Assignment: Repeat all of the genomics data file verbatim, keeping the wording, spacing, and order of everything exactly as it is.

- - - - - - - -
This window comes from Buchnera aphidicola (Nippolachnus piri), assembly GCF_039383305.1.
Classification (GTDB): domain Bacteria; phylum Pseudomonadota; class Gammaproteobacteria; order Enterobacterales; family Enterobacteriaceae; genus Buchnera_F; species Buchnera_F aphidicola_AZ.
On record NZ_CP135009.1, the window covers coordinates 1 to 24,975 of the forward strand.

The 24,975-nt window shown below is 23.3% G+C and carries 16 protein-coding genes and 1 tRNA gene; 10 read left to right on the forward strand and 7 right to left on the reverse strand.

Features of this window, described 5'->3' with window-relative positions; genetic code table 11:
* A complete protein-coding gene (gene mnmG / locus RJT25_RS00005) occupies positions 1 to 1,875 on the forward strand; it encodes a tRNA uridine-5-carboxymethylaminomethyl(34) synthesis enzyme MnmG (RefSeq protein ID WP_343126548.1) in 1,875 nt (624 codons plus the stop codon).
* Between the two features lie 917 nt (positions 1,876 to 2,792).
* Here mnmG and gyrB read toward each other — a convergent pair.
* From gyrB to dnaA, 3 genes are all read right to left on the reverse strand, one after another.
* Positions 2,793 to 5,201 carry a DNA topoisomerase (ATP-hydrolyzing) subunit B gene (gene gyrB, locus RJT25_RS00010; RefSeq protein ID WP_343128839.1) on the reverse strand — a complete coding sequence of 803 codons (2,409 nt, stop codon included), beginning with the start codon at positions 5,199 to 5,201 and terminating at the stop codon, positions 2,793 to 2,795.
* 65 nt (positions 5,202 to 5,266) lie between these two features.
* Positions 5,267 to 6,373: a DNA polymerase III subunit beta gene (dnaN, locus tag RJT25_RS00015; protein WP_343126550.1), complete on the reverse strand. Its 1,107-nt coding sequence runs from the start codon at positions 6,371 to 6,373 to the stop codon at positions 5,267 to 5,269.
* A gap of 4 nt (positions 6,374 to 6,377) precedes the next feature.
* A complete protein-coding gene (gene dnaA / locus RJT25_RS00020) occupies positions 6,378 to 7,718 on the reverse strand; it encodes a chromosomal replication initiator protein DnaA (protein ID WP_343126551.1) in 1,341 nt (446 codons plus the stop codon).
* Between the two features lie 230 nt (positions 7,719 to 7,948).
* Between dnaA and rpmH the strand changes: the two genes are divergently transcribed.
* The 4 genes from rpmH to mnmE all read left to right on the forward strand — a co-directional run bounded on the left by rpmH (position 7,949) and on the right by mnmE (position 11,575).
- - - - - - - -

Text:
This window comes from Buchnera aphidicola (Nippolachnus piri), assembly GCF_039383305.1.
Classification (GTDB): domain Bacteria; phylum Pseudomonadota; class Gammaproteobacteria; order Enterobacterales; family Enterobacteriaceae; genus Buchnera_F; species Buchnera_F aphidicola_AZ.
On record NZ_CP135009.1, the window covers coordinates 1 to 24,975 of the forward strand.

The 24,975-nt window shown below is 23.3% G+C and carries 16 protein-coding genes and 1 tRNA gene; 10 read left to right on the forward strand and 7 right to left on the reverse strand.

Features of this window, described 5'->3' with window-relative positions; genetic code table 11:
* A complete protein-coding gene (gene mnmG / locus RJT25_RS00005) occupies positions 1 to 1,875 on the forward strand; it encodes a tRNA uridine-5-carboxymethylaminomethyl(34) synthesis enzyme MnmG (RefSeq protein ID WP_343126548.1) in 1,875 nt (624 codons plus the stop codon).
* Between the two features lie 917 nt (positions 1,876 to 2,792).
* Here mnmG and gyrB read toward each other — a convergent pair.
* From gyrB to dnaA, 3 genes are all read right to left on the reverse strand, one after another.
* Positions 2,793 to 5,201 carry a DNA topoisomerase (ATP-hydrolyzing) subunit B gene (gene gyrB, locus RJT25_RS00010; RefSeq protein ID WP_343128839.1) on the reverse strand — a complete coding sequence of 803 codons (2,409 nt, stop codon included), beginning with the start codon at positions 5,199 to 5,201 and terminating at the stop codon, positions 2,793 to 2,795.
* 65 nt (positions 5,202 to 5,266) lie between these two features.
* Positions 5,267 to 6,373: a DNA polymerase III subunit beta gene (dnaN, locus tag RJT25_RS00015; protein WP_343126550.1), complete on the reverse strand. Its 1,107-nt coding sequence runs from the start codon at positions 6,371 to 6,373 to the stop codon at positions 5,267 to 5,269.
* A gap of 4 nt (positions 6,374 to 6,377) precedes the next feature.
* A complete protein-coding gene (gene dnaA / locus RJT25_RS00020) occupies positions 6,378 to 7,718 on the reverse strand; it encodes a chromosomal replication initiator protein DnaA (protein ID WP_343126551.1) in 1,341 nt (446 codons plus the stop codon).
* Between the two features lie 230 nt (positions 7,719 to 7,948).
* Between dnaA and rpmH the strand changes: the two genes are divergently transcribed.
* The 4 genes from rpmH to mnmE all read left to right on the forward strand — a co-directional run bounded on the left by rpmH (position 7,949) and on the right by mnmE (position 11,575).